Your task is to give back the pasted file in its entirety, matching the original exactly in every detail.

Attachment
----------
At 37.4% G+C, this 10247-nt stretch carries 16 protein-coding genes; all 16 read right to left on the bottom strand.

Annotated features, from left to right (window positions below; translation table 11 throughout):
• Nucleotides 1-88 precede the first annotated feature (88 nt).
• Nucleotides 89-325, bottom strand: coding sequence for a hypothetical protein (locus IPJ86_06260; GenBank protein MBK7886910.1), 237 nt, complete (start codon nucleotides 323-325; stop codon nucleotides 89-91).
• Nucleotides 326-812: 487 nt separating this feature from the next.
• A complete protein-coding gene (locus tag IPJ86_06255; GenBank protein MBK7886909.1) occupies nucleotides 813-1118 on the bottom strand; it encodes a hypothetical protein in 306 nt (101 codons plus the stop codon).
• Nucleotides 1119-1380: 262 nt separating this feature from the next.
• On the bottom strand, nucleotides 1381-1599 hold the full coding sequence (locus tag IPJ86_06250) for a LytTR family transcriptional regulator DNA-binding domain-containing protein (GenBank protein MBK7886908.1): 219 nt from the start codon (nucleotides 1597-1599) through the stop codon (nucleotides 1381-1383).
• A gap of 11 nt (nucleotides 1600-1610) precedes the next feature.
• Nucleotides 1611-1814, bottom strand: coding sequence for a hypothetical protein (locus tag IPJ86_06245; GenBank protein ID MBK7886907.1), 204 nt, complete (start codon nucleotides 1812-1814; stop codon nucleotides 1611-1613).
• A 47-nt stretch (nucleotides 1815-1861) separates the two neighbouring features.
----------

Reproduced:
At 37.4% G+C, this 10247-nt stretch carries 16 protein-coding genes; all 16 read right to left on the bottom strand.

Annotated features, from left to right (window positions below; translation table 11 throughout):
• Nucleotides 1-88 precede the first annotated feature (88 nt).
• Nucleotides 89-325, bottom strand: coding sequence for a hypothetical protein (locus IPJ86_06260; GenBank protein MBK7886910.1), 237 nt, complete (start codon nucleotides 323-325; stop codon nucleotides 89-91).
• Nucleotides 326-812: 487 nt separating this feature from the next.
• A complete protein-coding gene (locus tag IPJ86_06255; GenBank protein MBK7886909.1) occupies nucleotides 813-1118 on the bottom strand; it encodes a hypothetical protein in 306 nt (101 codons plus the stop codon).
• Nucleotides 1119-1380: 262 nt separating this feature from the next.
• On the bottom strand, nucleotides 1381-1599 hold the full coding sequence (locus tag IPJ86_06250) for a LytTR family transcriptional regulator DNA-binding domain-containing protein (GenBank protein MBK7886908.1): 219 nt from the start codon (nucleotides 1597-1599) through the stop codon (nucleotides 1381-1383).
• A gap of 11 nt (nucleotides 1600-1610) precedes the next feature.
• Nucleotides 1611-1814, bottom strand: coding sequence for a hypothetical protein (locus tag IPJ86_06245; GenBank protein ID MBK7886907.1), 204 nt, complete (start codon nucleotides 1812-1814; stop codon nucleotides 1611-1613).
• A 47-nt stretch (nucleotides 1815-1861) separates the two neighbouring features.